My toxic love affair with skin lightening creams
On a hot summer day in 2003, I’m making my way home to the Battersea neighborhood in south London after chilling with friends at the local outdoor pool. The sun has painted my usually coffee-coloured skin a deeper shade of mahogany.
I take a detour to my local black hair and beauty shop. “I’ll have my usual,” I tell the shopkeeper. He hands me two bottles of what I called my “creamy crack” – skin bleaching creams with hydroquinone, a chemical ingredient that has been banned in Europe, Australia and Japan since 2001 due to high amounts of mercury. (How the shopkeeper attained them, I never cared to ask. I do know he seemed to have a never-ending supply.)
My toxic love affair with skin lighteners began when I was 14. It was a tradition I picked up from the women in my Afro-Caribbean family. I would watch my mother, who is more fair-skinned than I am, scour the aisles of black hair and beauty stores for her favourite bleaching creams. Deep down, I think she knew it was wrong. But like many other first-generation African women of similar age, she referred to her bleaching routine as “toning”, insinuating benign dark spot removal, and only on her face. Over time, I watched her use it on her entire body.
In middle school, I would watch all the boys fawn over lighter-skinned or mixed-race girls, with their Eurocentric features, loose curls and baby hair styled meticulously into swirls and loops. Then I would come home and watch mixed-race models pursued by dark-skinned rappers in MTV Base rap videos.
Even to darker-skinned men, darker girls never seemed to win.
The message was drummed into me: your worth as a woman means nothing if you have a darker pigment. I was already getting viciously bullied at school for my weight, and being darker on top of that made it that much worse, to the point where I would make excuses to stay home. For years, I prayed for God to lighten my skin every single day.
The Asian shopkeeper at my local beauty store had given me unsolicited recommendations for his best products for a while, so as soon as I was old enough to buy them without my mum, I began the painstaking process of trying to fade my pigment.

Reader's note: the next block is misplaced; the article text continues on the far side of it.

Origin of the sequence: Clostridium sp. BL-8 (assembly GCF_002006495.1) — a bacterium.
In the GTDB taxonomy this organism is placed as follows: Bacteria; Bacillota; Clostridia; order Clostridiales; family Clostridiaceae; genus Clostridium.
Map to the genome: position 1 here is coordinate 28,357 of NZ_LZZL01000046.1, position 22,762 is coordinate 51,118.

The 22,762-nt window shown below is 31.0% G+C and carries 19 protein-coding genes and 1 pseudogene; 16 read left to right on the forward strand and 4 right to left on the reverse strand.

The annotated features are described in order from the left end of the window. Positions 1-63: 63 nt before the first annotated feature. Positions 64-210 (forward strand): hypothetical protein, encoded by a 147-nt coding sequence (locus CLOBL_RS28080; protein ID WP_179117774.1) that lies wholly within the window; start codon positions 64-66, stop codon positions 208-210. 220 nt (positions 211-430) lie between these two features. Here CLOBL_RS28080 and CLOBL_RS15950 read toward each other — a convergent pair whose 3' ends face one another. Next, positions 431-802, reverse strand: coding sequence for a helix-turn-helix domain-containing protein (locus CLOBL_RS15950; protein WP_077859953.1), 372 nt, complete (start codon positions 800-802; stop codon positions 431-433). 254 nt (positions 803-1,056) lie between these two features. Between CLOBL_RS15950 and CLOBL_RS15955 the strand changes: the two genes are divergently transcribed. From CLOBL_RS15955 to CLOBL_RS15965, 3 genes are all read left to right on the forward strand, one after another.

I rubbed the lotion three times a day on to my face and body. I remember the harsh, metallic scent that reminded me of ammonia and made me smell like a chemical lab. I remember the dense, sticky texture that took forever to rub into my skin. I remember waiting, motionless, for 10 minutes to let it dry.
Later, it made my skin sensitive to sunlight and I had to wear a strong SPF cream. It left a faint purplish coating on my skin, which was already taking on a dull, greyish hue – a side-effect of the hydroquinone. I ran through bottles of product – each cost nearly $5 and lasted about three weeks.
The message was drummed into me: your worth as a woman means nothing if you have a darker pigment
I slowly saw the very gradual lightening of my skin, which gave me a sense of jubilation. But I also felt irritation and inflammation on my forearms and shins, and my cheeks and chin became itchy and flaky. After about 18 months of bleaching, I had to stop. My natural pigment slowly returned, giving me physical relief but also leaving me with grief – I was upset that I had to let go of achieving the skin tone I dreamt of.
In 2013, when I was 23, I spent a few months in Harlem. I noticed overwhelmingly positive attention and compliments about my skin tone from white men, which was interesting and new to me – this didn’t often happen in the UK. But just like in the UK, on billboards and other advertisements, even in this predominantly black neighbourhood, I saw nothing but light-skinned women as the embodiment of beauty and class. While I didn’t see any skin lightening practices in Harlem, it made me sad to see that across the diaspora, having lighter skin was still seen as superior.
Realizing my skin wasn’t desirable in the UK or in the US, or in west Africa, I felt disjointed, as if I didn’t belong anywhere. I began to internalise those feelings and develop low self-esteem. I felt like I could never possibly be loved, admired or desired because of my skin.
When I returned to the UK, I knew I had to start the slow journey towards self-love. I started following darker-skinned beauty bloggers and models on social media, and by seeing these beautiful women love and embrace their skin so publicly, it gave me the strength to see the beauty and power in my own dark skin. I began to fall in love with it.
‘People don’t even look at me’: eight black women discuss politics of light and dark skin – videoDeep mahogany. Dark chocolate. I love how I glisten when it’s sunny. I love how golden highlighter bounces off of it. I love the way the skin on my body accentuates my beige stretch marks. I love how it accentuates my west African features, like my nose and cheekbones.
As I grew more comfortable in my skin, I started experimenting with brighter colours and bolder patterns in fashion. Yellows, oranges and fuschias, in particular, look incredible against darker skin tones, and I’m always partial to a bit of colour blocking.
Looking back, I feel a deep sense of pain and regret. I wish I could tell teenage Stephanie that she was blessed with beautiful skin, and not to try to change it. She is worthy and valued as a darker-skinned woman.
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